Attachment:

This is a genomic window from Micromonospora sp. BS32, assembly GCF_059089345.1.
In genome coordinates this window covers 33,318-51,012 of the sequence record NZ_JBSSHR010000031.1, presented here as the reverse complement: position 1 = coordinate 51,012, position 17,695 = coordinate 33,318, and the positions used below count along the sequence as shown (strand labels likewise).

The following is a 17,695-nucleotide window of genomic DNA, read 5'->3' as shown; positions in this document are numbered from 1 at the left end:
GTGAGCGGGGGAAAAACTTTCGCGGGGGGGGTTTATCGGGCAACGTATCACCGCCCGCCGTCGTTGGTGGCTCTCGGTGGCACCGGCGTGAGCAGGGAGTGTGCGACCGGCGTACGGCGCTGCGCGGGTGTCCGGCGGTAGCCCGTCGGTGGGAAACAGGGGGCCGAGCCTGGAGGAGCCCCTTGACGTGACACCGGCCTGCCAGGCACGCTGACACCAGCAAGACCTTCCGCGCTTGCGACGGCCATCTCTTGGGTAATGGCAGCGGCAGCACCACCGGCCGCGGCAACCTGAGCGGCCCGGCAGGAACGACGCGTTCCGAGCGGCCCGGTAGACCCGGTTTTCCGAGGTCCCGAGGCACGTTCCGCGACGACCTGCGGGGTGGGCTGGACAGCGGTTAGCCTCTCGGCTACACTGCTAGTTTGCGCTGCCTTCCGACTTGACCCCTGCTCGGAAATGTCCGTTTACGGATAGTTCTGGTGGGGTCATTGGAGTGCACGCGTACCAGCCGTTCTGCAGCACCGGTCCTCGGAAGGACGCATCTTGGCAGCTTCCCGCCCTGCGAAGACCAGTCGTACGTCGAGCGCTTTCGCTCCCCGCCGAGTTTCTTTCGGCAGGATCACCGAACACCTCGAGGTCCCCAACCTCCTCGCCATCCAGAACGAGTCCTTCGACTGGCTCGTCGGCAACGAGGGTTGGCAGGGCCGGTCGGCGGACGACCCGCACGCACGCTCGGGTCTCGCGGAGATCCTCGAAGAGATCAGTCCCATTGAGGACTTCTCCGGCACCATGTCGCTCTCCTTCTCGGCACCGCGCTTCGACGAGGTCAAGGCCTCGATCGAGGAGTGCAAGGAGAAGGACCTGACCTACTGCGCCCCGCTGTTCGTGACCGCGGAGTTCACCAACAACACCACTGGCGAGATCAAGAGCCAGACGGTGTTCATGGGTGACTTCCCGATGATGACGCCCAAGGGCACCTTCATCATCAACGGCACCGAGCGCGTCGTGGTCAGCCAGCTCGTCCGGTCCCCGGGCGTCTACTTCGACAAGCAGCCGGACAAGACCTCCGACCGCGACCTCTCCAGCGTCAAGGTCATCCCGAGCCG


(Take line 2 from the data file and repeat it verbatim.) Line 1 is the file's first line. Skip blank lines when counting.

In genome coordinates this window covers 33,318-51,012 of the sequence record NZ_JBSSHR010000031.1, presented here as the reverse complement: position 1 = coordinate 51,012, position 17,695 = coordinate 33,318, and the positions used below count along the sequence as shown (strand labels likewise).